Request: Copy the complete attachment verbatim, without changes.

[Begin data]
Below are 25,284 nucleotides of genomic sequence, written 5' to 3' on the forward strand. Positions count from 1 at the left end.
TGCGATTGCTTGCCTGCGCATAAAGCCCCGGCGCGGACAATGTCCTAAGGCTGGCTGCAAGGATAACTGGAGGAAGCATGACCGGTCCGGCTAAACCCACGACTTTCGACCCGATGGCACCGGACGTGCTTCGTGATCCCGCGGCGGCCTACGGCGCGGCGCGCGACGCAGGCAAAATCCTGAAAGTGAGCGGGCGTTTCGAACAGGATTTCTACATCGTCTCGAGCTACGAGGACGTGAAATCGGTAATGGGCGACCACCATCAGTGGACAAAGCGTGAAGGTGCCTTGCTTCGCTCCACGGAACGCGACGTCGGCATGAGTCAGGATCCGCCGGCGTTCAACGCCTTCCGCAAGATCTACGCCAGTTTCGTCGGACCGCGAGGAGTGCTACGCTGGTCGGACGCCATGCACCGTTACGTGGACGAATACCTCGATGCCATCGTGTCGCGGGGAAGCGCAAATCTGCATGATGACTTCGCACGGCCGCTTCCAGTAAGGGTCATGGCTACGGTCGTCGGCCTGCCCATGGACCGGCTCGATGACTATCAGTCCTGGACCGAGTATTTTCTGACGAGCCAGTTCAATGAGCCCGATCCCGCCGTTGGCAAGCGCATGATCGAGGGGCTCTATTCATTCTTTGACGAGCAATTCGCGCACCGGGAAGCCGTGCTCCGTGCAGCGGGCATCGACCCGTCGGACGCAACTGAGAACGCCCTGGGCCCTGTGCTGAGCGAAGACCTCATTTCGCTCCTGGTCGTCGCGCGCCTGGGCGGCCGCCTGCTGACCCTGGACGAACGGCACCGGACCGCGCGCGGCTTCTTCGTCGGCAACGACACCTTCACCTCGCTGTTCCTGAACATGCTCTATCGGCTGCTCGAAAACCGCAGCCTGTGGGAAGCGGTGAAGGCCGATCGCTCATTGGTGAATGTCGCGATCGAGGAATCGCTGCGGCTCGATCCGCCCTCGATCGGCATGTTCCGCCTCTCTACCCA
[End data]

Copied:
Below are 25,284 nucleotides of genomic sequence, written 5' to 3' on the forward strand. Positions count from 1 at the left end.
TGCGATTGCTTGCCTGCGCATAAAGCCCCGGCGCGGACAATGTCCTAAGGCTGGCTGCAAGGATAACTGGAGGAAGCATGACCGGTCCGGCTAAACCCACGACTTTCGACCCGATGGCACCGGACGTGCTTCGTGATCCCGCGGCGGCCTACGGCGCGGCGCGCGACGCAGGCAAAATCCTGAAAGTGAGCGGGCGTTTCGAACAGGATTTCTACATCGTCTCGAGCTACGAGGACGTGAAATCGGTAATGGGCGACCACCATCAGTGGACAAAGCGTGAAGGTGCCTTGCTTCGCTCCACGGAACGCGACGTCGGCATGAGTCAGGATCCGCCGGCGTTCAACGCCTTCCGCAAGATCTACGCCAGTTTCGTCGGACCGCGAGGAGTGCTACGCTGGTCGGACGCCATGCACCGTTACGTGGACGAATACCTCGATGCCATCGTGTCGCGGGGAAGCGCAAATCTGCATGATGACTTCGCACGGCCGCTTCCAGTAAGGGTCATGGCTACGGTCGTCGGCCTGCCCATGGACCGGCTCGATGACTATCAGTCCTGGACCGAGTATTTTCTGACGAGCCAGTTCAATGAGCCCGATCCCGCCGTTGGCAAGCGCATGATCGAGGGGCTCTATTCATTCTTTGACGAGCAATTCGCGCACCGGGAAGCCGTGCTCCGTGCAGCGGGCATCGACCCGTCGGACGCAACTGAGAACGCCCTGGGCCCTGTGCTGAGCGAAGACCTCATTTCGCTCCTGGTCGTCGCGCGCCTGGGCGGCCGCCTGCTGACCCTGGACGAACGGCACCGGACCGCGCGCGGCTTCTTCGTCGGCAACGACACCTTCACCTCGCTGTTCCTGAACATGCTCTATCGGCTGCTCGAAAACCGCAGCCTGTGGGAAGCGGTGAAGGCCGATCGCTCATTGGTGAATGTCGCGATCGAGGAATCGCTGCGGCTCGATCCGCCCTCGATCGGCATGTTCCGCCTCTCTACCCA